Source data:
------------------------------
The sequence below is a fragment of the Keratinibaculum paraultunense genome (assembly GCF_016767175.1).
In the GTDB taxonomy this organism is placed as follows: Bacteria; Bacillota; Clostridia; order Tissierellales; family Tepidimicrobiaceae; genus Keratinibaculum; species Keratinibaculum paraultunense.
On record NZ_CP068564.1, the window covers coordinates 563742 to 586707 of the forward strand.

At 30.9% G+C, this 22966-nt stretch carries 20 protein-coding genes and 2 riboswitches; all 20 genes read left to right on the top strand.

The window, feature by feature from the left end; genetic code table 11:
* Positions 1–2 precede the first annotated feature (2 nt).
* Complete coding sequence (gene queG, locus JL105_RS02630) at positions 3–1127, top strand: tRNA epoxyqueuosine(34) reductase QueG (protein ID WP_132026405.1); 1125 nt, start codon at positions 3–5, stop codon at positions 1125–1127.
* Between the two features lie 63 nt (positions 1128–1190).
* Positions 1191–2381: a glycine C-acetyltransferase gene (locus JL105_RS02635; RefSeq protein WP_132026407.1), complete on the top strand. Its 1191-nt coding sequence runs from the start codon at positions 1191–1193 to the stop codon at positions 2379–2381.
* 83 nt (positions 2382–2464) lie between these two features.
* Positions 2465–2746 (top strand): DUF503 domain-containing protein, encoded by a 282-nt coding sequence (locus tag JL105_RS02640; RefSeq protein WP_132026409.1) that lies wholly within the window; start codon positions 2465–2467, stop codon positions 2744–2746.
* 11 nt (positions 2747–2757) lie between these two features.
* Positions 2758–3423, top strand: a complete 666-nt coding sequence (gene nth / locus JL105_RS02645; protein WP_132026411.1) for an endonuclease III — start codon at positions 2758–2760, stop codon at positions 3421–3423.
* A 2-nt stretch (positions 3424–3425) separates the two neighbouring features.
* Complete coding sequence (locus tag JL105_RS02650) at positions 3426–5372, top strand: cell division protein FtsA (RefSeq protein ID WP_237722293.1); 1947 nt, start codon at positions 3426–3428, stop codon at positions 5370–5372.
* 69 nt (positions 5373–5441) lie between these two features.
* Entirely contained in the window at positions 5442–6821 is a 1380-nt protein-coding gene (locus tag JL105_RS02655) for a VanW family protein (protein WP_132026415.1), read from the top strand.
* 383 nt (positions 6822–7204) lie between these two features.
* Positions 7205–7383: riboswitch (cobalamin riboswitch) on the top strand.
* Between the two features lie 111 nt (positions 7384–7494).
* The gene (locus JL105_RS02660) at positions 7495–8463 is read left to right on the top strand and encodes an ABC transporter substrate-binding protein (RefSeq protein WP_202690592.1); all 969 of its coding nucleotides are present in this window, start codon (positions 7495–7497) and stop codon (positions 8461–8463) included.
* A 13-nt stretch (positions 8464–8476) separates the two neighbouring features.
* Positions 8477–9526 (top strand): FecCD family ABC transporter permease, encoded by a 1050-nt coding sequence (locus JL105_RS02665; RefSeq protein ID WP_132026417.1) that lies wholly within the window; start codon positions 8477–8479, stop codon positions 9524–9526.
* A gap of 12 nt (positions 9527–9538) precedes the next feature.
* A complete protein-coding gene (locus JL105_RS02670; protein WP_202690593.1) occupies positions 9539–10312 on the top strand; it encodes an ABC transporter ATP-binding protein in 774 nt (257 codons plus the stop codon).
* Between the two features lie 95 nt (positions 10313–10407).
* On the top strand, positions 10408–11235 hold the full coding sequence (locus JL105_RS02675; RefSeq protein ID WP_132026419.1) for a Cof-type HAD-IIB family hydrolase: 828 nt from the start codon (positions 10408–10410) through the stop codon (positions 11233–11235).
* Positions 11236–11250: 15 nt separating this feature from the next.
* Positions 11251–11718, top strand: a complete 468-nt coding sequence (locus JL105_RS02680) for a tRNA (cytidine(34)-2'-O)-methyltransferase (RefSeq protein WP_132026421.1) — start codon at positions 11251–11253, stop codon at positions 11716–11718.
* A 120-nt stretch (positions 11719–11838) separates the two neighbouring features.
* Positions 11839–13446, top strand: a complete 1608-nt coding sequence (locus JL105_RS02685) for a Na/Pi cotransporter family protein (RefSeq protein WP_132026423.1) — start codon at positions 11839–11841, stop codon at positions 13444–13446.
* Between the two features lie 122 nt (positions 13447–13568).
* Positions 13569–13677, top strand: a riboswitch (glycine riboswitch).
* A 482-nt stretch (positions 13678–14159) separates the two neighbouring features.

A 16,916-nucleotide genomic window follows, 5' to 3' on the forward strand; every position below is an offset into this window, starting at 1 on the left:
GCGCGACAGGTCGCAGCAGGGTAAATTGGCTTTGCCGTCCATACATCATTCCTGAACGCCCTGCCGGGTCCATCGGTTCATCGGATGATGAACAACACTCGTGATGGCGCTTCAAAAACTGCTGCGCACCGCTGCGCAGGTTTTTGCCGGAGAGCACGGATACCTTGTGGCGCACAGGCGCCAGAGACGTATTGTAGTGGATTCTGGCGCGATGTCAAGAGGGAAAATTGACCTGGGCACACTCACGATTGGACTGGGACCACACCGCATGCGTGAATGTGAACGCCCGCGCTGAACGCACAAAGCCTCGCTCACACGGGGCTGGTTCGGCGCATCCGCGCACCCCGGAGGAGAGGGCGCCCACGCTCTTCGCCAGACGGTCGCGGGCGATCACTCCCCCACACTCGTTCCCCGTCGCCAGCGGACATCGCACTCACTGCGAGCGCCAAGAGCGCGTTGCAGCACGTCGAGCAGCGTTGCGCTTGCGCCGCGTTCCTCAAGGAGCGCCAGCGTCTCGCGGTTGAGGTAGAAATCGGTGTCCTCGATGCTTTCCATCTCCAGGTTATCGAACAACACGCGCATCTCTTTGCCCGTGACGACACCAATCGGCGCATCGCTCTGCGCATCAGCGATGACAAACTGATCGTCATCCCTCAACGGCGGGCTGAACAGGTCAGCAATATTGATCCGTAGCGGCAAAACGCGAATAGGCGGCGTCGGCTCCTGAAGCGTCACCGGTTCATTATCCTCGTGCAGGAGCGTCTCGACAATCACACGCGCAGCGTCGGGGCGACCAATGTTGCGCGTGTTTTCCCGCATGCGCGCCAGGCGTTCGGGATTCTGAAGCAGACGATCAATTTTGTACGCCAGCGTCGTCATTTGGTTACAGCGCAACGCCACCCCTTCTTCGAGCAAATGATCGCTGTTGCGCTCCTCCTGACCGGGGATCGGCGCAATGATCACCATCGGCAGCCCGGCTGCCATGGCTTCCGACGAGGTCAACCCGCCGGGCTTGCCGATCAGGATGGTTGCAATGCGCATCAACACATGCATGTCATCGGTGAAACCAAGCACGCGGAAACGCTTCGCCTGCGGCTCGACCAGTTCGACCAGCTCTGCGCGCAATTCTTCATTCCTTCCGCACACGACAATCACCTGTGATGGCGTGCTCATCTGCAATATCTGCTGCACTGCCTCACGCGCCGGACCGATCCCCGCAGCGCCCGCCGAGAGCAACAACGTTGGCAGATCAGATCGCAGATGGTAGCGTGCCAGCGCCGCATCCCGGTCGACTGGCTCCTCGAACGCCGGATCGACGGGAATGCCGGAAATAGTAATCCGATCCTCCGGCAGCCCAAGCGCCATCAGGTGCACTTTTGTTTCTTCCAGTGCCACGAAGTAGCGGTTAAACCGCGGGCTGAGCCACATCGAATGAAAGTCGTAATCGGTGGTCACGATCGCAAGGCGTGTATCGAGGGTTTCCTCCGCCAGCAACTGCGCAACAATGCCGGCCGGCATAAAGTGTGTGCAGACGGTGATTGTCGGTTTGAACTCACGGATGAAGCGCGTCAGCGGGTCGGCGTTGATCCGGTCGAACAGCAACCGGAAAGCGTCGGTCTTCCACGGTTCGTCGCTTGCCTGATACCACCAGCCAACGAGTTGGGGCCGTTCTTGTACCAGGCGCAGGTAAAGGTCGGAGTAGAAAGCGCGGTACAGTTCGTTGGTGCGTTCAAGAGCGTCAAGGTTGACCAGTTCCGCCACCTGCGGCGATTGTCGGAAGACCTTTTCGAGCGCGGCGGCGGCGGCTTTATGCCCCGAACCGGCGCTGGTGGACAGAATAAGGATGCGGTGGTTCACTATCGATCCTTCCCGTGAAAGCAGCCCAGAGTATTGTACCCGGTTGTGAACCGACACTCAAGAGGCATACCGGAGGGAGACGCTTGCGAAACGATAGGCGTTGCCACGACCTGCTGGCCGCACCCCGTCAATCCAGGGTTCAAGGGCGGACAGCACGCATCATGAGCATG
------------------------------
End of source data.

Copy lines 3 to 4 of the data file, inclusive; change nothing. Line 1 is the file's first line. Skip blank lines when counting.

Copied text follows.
On record NZ_CP068564.1, the window covers coordinates 563742 to 586707 of the forward strand.

At 30.9% G+C, this 22966-nt stretch carries 20 protein-coding genes and 2 riboswitches; all 20 genes read left to right on the top strand.